Plan ahead – that’s the message to people in Leeds as the city gears up for one of its biggest-ever sporting events.
More than 12,000 runners are set to take part in the inaugural Rob Burrow Leeds Marathon in partnership with Clarion on Sunday, May 14.
Organised by Leeds City Council and the not-for-profit sporting events company Jane Tomlinson’s Run For All, the marathon will raise funds for a string of good causes, including the Motor Neurone Disease (MND) Association and a Leeds Hospitals Charity appeal to build a Rob Burrow Centre for MND.
As is normal for an event of this size, a major programme of road closures and other traffic measures will be required to ensure the day passes off smoothly and safely.
The council and Run For All have been working hard over recent months to make sure residents and visitors alike are aware of the disruption they may face on the city’s roads come the 14th.
And, as the countdown continues to the event, the organising team has now reminded people that a little advance planning will go a long way when it comes to making journeys around Leeds on race day.
The marathon will start and end at Headingley Stadium, with runners following a circular route around the north west of the city that will take them through communities such as Woodhouse Moor, West Park, Adel, Bramhope, Lawnswood, Pool in Wharfedale and Otley. The Leeds Half Marathon, also taking place on May 14, will use much of the same route.
Road closures on St Michael’s Lane in Headingley will be in force from 4am on the 14th and are due to be lifted by 6.30pm.
Closures are scheduled to kick in from 7.30am elsewhere in Headingley, 8am around Lawnswood, 8.30am around Adel and Bramhope and 9am around Otley and Pool in Wharfedale.
Affected roads along the route will be reopened on a rolling basis through the day as soon as it is safe to do so.
Further road closure information – including a list of vehicle crossing points and printable leaflets giving access details for individual areas – can be found here.
People travelling to Headingley – either to take part in the race or cheer on the runners – are being encouraged to use special park & ride and shuttle services that will be operating from sites including Elland Road and Stourton. There will be no dedicated event parking in Headingley on the day.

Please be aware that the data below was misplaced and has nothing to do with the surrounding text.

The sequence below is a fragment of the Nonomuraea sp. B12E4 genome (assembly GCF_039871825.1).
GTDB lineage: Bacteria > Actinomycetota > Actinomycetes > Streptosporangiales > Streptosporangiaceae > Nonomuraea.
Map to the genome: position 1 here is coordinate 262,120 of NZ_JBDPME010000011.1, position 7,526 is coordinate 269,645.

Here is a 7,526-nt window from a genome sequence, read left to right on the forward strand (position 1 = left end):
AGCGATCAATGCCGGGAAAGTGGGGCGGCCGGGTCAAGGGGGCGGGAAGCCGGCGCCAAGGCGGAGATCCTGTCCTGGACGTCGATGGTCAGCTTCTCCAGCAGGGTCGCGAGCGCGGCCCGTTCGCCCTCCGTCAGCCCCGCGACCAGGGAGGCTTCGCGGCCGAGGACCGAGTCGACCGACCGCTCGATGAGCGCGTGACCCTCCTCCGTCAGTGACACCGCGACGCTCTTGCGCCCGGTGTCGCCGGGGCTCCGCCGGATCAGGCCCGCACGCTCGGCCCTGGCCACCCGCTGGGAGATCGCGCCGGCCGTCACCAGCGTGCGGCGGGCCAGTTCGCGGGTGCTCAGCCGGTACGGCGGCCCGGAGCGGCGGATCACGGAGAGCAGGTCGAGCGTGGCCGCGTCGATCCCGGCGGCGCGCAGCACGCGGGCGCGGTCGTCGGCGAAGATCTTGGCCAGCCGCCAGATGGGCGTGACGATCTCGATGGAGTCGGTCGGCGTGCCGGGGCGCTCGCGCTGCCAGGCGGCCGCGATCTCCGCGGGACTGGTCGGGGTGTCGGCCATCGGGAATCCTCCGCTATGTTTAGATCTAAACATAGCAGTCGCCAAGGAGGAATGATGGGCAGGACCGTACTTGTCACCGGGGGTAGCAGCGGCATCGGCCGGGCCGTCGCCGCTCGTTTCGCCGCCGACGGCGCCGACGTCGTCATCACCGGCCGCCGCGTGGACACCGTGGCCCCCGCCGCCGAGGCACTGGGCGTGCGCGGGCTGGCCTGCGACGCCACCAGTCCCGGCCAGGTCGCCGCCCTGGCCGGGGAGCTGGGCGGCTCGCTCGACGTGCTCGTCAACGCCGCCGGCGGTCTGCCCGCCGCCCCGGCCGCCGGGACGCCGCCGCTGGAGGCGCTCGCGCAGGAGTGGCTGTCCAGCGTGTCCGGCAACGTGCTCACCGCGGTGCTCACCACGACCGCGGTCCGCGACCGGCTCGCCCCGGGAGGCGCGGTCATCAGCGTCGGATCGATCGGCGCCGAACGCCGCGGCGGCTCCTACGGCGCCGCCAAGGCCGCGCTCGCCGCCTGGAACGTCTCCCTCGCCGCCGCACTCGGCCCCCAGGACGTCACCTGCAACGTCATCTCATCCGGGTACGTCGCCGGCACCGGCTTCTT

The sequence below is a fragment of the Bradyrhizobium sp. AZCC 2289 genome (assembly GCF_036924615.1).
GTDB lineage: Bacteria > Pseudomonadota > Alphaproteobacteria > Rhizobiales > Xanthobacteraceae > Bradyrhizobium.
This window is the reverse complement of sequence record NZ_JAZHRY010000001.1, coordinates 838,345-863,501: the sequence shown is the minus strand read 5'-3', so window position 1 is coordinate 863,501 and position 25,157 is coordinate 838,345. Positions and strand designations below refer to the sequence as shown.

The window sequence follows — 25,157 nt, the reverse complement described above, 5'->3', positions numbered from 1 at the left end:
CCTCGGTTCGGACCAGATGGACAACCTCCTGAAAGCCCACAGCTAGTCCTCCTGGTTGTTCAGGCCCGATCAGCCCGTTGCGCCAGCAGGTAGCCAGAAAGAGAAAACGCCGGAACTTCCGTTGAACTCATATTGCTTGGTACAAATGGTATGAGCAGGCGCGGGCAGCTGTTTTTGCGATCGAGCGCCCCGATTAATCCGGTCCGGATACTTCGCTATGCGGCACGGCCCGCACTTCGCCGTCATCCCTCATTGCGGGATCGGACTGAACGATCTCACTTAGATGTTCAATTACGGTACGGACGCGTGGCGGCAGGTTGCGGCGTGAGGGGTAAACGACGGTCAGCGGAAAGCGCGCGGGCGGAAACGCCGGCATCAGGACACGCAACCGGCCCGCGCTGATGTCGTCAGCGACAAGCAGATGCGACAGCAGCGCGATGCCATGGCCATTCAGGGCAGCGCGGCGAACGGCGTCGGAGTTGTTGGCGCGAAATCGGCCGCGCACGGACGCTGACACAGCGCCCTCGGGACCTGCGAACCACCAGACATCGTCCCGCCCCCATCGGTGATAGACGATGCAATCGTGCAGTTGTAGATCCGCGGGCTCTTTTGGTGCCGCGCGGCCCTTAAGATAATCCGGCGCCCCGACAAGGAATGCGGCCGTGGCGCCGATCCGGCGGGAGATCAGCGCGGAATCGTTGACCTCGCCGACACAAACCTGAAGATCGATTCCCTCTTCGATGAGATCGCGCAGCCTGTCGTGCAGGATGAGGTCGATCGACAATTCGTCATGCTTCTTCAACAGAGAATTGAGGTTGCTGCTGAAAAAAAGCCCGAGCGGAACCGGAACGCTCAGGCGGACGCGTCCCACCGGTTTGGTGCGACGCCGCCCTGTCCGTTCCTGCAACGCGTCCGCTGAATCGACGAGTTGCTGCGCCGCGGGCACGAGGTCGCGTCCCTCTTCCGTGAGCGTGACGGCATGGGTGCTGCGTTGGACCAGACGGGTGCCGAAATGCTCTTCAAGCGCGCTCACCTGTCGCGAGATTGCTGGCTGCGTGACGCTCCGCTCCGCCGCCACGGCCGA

Councillor Jonathan Pryor, Leeds City Council’s deputy leader and executive member for economy, culture and education, said:
“The Rob Burrow Leeds Marathon is set to be a wonderful occasion for the city and we are working hard with Run For All to make sure it is the best day possible.
“Organising an event of this scale is a massive undertaking, and the road closures and park & ride services are an important part of our wider preparations to ensure that everything goes safely and smoothly.
“Please do take the time over the next fortnight to see how you might be affected so you have the opportunity, if needed, to tweak your journey plans.
“Residents can rest assured that we will be doing all we can to keep disruption to a minimum, and we thank them in advance for the patience and understanding I’m sure they will show as Leeds takes its place once again in the national and international sporting spotlight.”
Tristan Batley-Kyle, operations director at Run For All, said; “For an event of this scale, significant road closures will be required. We are working in partnership with Leeds City Council, emergency services and multi-agency planning groups to make sure the event is operated safely and securely.
“Some road closures will be put in place to ensure the safety of the participants and spectators. We would like to thank all residents for their understanding and we apologise in advance for any inconvenience caused. Please be assured that all closures will be lifted as soon as possible.”
The marathon is being held in honour of Leeds Rhinos legend Rob Burrow, whose name has become synonymous with bravery and selflessness thanks to his efforts to raise funds and awareness for all those affected by MND since he was diagnosed with the condition in 2019.
That example has in turn spurred on his friend and former Rhinos team-mate Kevin Sinfield to raise millions of pounds for MND-related causes by tackling a series of endurance challenges.
The pair’s remarkable achievements were recognised by the council earlier this year when they were given the freedom of Leeds, the city’s highest civic honour.